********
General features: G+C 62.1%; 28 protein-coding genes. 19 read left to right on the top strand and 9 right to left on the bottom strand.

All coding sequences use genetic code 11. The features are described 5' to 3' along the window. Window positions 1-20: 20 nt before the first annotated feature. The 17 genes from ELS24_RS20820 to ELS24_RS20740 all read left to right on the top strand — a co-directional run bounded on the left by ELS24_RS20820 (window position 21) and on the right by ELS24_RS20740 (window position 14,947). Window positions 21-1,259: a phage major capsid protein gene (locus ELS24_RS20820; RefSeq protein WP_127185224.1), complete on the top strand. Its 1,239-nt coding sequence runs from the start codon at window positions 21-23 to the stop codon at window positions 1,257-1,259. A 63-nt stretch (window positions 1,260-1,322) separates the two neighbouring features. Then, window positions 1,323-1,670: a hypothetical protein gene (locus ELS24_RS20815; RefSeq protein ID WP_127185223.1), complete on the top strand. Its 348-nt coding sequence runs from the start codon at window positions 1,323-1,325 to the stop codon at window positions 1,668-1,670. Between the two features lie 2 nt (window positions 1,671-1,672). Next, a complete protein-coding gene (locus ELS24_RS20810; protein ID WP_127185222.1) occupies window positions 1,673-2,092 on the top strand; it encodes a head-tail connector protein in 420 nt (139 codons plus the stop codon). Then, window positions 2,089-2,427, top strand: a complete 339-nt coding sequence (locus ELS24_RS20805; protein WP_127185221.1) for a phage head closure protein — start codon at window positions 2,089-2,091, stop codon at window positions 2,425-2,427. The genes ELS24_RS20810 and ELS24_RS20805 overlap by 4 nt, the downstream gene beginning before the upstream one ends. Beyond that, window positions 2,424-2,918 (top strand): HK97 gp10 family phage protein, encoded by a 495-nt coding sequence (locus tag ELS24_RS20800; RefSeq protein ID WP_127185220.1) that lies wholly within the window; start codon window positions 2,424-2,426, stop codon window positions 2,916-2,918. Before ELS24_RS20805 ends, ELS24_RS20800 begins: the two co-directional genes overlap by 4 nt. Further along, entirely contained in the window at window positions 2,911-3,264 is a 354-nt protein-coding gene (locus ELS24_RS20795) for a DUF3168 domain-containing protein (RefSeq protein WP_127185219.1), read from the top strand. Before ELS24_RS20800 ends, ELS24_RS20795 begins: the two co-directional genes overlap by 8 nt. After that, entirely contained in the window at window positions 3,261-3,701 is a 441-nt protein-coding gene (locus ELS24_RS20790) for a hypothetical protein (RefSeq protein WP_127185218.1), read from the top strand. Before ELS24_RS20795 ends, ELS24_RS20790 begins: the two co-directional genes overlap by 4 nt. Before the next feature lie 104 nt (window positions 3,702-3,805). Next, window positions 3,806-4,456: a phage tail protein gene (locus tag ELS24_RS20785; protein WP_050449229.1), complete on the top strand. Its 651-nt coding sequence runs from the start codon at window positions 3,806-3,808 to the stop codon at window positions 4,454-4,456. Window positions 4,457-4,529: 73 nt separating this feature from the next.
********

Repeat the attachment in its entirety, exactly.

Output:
General features: G+C 62.1%; 28 protein-coding genes. 19 read left to right on the top strand and 9 right to left on the bottom strand.

All coding sequences use genetic code 11. The features are described 5' to 3' along the window. Window positions 1-20: 20 nt before the first annotated feature. The 17 genes from ELS24_RS20820 to ELS24_RS20740 all read left to right on the top strand — a co-directional run bounded on the left by ELS24_RS20820 (window position 21) and on the right by ELS24_RS20740 (window position 14,947). Window positions 21-1,259: a phage major capsid protein gene (locus ELS24_RS20820; RefSeq protein WP_127185224.1), complete on the top strand. Its 1,239-nt coding sequence runs from the start codon at window positions 21-23 to the stop codon at window positions 1,257-1,259. A 63-nt stretch (window positions 1,260-1,322) separates the two neighbouring features. Then, window positions 1,323-1,670: a hypothetical protein gene (locus ELS24_RS20815; RefSeq protein ID WP_127185223.1), complete on the top strand. Its 348-nt coding sequence runs from the start codon at window positions 1,323-1,325 to the stop codon at window positions 1,668-1,670. Between the two features lie 2 nt (window positions 1,671-1,672). Next, a complete protein-coding gene (locus ELS24_RS20810; protein ID WP_127185222.1) occupies window positions 1,673-2,092 on the top strand; it encodes a head-tail connector protein in 420 nt (139 codons plus the stop codon). Then, window positions 2,089-2,427, top strand: a complete 339-nt coding sequence (locus ELS24_RS20805; protein WP_127185221.1) for a phage head closure protein — start codon at window positions 2,089-2,091, stop codon at window positions 2,425-2,427. The genes ELS24_RS20810 and ELS24_RS20805 overlap by 4 nt, the downstream gene beginning before the upstream one ends. Beyond that, window positions 2,424-2,918 (top strand): HK97 gp10 family phage protein, encoded by a 495-nt coding sequence (locus tag ELS24_RS20800; RefSeq protein ID WP_127185220.1) that lies wholly within the window; start codon window positions 2,424-2,426, stop codon window positions 2,916-2,918. Before ELS24_RS20805 ends, ELS24_RS20800 begins: the two co-directional genes overlap by 4 nt. Further along, entirely contained in the window at window positions 2,911-3,264 is a 354-nt protein-coding gene (locus ELS24_RS20795) for a DUF3168 domain-containing protein (RefSeq protein WP_127185219.1), read from the top strand. Before ELS24_RS20800 ends, ELS24_RS20795 begins: the two co-directional genes overlap by 8 nt. After that, entirely contained in the window at window positions 3,261-3,701 is a 441-nt protein-coding gene (locus ELS24_RS20790) for a hypothetical protein (RefSeq protein WP_127185218.1), read from the top strand. Before ELS24_RS20795 ends, ELS24_RS20790 begins: the two co-directional genes overlap by 4 nt. Before the next feature lie 104 nt (window positions 3,702-3,805). Next, window positions 3,806-4,456: a phage tail protein gene (locus tag ELS24_RS20785; protein WP_050449229.1), complete on the top strand. Its 651-nt coding sequence runs from the start codon at window positions 3,806-3,808 to the stop codon at window positions 4,454-4,456. Window positions 4,457-4,529: 73 nt separating this feature from the next.